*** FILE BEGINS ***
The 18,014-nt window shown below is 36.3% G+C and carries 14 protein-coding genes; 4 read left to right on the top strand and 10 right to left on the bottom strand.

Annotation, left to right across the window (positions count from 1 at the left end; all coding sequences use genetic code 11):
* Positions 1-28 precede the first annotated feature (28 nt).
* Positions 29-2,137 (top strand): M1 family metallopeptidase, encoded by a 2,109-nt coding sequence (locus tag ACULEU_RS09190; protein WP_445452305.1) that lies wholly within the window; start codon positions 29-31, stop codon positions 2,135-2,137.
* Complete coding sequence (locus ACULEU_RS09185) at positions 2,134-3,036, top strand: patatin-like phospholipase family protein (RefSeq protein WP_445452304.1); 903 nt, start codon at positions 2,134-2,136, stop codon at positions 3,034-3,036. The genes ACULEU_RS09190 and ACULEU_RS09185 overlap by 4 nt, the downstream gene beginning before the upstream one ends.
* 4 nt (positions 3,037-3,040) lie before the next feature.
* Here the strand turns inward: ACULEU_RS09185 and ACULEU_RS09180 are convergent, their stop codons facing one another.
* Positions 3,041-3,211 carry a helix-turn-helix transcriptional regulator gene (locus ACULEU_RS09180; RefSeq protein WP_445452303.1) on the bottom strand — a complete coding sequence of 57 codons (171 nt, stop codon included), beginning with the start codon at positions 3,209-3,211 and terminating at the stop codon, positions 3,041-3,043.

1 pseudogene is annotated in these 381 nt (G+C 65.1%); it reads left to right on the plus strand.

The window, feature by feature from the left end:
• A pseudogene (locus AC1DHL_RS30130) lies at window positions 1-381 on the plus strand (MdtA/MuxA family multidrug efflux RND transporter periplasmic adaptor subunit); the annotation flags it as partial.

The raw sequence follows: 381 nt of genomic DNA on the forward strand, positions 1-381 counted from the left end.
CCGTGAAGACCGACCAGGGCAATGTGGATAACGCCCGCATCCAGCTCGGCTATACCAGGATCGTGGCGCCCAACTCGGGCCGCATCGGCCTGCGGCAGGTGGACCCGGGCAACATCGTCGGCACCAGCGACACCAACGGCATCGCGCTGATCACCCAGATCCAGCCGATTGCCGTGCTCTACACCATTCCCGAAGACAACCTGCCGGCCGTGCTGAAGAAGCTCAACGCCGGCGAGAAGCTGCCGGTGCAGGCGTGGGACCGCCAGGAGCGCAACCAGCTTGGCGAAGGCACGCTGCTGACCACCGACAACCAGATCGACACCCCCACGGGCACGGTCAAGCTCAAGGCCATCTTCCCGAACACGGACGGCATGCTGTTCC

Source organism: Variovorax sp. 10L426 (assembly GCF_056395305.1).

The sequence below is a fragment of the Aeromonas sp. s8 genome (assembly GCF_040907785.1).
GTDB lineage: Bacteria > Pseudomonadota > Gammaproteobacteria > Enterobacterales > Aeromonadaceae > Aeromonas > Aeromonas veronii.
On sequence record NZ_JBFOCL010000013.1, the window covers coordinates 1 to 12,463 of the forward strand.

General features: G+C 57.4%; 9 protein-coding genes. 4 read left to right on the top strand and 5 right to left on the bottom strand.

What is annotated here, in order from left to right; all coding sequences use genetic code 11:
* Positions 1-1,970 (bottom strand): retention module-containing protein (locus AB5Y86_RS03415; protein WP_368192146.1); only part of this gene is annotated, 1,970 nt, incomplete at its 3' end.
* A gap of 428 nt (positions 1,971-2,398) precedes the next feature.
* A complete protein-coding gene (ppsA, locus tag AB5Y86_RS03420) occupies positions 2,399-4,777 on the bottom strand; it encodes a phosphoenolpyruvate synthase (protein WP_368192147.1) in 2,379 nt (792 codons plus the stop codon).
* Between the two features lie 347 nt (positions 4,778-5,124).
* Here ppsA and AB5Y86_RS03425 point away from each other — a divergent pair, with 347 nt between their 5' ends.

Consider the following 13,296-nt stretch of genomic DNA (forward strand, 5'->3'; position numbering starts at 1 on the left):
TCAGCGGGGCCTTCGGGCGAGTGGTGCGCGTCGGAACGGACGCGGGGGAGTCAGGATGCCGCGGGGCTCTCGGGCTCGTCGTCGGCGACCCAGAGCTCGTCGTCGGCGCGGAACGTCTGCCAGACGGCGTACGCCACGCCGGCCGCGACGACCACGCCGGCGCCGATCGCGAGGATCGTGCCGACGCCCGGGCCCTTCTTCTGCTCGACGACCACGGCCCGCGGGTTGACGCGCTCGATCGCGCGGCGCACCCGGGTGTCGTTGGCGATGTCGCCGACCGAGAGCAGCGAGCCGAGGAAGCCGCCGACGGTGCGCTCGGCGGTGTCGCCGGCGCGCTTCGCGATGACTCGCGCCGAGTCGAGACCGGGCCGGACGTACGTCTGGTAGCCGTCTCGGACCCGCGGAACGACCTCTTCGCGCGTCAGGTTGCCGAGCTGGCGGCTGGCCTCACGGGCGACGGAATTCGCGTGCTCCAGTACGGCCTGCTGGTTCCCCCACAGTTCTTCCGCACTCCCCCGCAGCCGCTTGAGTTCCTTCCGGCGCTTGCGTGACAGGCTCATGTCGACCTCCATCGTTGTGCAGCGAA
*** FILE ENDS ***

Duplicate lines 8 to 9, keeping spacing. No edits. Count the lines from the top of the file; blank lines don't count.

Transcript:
* Positions 3,041-3,211 carry a helix-turn-helix transcriptional regulator gene (locus ACULEU_RS09180; RefSeq protein WP_445452303.1) on the bottom strand — a complete coding sequence of 57 codons (171 nt, stop codon included), beginning with the start codon at positions 3,209-3,211 and terminating at the stop codon, positions 3,041-3,043.

1 pseudogene is annotated in these 381 nt (G+C 65.1%); it reads left to right on the plus strand.